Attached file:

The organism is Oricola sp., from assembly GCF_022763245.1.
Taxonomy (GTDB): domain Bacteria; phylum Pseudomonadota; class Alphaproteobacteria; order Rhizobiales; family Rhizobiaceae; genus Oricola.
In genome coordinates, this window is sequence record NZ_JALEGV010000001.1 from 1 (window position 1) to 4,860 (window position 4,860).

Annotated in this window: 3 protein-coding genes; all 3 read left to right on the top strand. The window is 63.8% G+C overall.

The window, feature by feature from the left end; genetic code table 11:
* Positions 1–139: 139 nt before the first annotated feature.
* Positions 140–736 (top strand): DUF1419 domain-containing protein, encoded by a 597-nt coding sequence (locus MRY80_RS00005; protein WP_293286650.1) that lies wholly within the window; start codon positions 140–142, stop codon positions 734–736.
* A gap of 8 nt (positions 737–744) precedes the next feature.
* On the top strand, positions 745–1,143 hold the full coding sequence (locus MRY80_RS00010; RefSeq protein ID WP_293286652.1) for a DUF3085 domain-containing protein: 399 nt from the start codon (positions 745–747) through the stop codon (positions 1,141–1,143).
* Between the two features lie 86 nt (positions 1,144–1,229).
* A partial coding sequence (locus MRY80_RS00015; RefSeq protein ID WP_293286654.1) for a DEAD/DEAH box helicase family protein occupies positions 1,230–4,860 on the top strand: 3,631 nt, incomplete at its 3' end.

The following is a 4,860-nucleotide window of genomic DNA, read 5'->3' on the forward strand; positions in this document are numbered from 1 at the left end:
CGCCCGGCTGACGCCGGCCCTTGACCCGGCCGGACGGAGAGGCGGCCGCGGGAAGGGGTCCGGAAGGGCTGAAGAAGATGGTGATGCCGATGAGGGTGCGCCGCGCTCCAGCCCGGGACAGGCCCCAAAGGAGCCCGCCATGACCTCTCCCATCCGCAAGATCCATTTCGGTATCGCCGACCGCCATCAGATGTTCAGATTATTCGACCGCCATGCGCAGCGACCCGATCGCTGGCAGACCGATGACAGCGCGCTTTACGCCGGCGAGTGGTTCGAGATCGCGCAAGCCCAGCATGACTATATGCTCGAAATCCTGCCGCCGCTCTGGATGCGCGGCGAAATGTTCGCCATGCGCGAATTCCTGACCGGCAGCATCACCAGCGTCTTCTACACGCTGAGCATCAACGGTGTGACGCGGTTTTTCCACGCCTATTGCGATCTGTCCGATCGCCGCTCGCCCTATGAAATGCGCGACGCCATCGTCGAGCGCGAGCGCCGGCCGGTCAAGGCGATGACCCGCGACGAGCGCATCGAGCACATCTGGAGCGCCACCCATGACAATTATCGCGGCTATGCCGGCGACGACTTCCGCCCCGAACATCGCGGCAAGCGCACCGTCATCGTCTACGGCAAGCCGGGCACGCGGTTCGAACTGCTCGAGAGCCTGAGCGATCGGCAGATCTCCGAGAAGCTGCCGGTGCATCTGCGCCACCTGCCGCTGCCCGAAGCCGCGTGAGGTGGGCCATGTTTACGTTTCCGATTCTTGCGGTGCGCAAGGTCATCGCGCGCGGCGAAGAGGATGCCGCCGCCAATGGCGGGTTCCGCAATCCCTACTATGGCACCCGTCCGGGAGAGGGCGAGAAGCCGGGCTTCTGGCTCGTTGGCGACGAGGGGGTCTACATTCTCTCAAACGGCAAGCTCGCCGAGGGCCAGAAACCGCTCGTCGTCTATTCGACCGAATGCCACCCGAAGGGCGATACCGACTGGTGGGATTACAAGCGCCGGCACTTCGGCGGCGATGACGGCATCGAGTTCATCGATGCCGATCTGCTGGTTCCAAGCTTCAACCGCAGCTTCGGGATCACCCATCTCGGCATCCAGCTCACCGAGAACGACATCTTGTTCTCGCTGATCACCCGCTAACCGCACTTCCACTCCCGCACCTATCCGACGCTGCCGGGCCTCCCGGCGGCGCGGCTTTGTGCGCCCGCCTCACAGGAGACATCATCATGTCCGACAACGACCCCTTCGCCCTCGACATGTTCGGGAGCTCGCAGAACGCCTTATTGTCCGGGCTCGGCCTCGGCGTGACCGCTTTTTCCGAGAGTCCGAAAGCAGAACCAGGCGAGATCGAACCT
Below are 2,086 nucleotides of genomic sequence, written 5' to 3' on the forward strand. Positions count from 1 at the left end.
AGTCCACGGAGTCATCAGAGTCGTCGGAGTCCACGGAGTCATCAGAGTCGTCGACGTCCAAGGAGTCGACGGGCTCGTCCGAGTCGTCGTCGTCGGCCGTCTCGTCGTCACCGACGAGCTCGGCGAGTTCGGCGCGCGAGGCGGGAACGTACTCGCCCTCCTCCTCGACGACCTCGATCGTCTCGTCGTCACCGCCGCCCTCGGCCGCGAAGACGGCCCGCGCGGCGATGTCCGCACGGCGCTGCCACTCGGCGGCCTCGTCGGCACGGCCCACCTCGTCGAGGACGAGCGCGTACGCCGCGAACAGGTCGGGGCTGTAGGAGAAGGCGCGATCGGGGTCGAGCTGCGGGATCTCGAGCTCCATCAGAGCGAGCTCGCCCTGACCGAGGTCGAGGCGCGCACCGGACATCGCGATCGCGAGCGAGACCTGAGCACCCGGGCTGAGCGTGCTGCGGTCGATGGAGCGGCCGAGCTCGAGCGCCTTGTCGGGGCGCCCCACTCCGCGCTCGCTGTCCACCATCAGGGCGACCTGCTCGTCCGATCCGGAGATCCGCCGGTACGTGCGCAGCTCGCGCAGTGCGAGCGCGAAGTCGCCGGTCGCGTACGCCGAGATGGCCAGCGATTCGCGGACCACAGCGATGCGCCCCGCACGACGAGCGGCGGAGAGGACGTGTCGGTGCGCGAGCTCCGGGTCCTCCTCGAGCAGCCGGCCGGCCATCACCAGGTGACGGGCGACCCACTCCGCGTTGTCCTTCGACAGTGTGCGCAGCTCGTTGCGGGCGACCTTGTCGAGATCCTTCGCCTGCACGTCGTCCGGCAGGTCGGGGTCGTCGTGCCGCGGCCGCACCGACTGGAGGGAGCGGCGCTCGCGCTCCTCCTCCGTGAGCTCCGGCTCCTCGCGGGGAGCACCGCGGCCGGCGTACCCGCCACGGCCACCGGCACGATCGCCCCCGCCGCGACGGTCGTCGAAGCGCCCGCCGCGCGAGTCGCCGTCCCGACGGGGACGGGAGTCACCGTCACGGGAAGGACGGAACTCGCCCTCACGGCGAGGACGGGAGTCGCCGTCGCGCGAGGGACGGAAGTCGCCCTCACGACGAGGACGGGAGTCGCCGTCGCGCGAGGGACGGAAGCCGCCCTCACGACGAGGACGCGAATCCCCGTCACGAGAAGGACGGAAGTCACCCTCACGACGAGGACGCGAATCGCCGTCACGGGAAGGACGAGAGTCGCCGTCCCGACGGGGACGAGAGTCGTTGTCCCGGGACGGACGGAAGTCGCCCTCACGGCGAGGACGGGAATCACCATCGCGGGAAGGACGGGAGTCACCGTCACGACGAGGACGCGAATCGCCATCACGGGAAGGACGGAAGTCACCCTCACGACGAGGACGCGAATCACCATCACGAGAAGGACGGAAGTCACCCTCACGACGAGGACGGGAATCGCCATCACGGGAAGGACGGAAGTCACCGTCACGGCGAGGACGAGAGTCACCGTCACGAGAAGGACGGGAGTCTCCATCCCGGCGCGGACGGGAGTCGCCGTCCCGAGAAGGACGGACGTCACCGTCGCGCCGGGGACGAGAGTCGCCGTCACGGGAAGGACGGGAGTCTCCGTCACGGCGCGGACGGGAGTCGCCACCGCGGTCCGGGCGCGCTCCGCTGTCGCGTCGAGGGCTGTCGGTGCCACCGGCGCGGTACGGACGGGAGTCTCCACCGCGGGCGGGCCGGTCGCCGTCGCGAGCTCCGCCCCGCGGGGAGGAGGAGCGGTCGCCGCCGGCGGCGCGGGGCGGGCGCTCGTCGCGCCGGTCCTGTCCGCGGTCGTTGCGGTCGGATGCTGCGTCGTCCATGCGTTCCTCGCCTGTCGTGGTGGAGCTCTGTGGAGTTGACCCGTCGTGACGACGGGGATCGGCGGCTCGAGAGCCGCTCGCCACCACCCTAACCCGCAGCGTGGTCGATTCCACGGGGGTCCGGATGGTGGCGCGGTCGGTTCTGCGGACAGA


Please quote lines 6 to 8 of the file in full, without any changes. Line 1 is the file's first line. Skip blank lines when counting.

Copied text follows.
* Positions 1–139: 139 nt before the first annotated feature.
* Positions 140–736 (top strand): DUF1419 domain-containing protein, encoded by a 597-nt coding sequence (locus MRY80_RS00005; protein WP_293286650.1) that lies wholly within the window; start codon positions 140–142, stop codon positions 734–736.
* A gap of 8 nt (positions 737–744) precedes the next feature.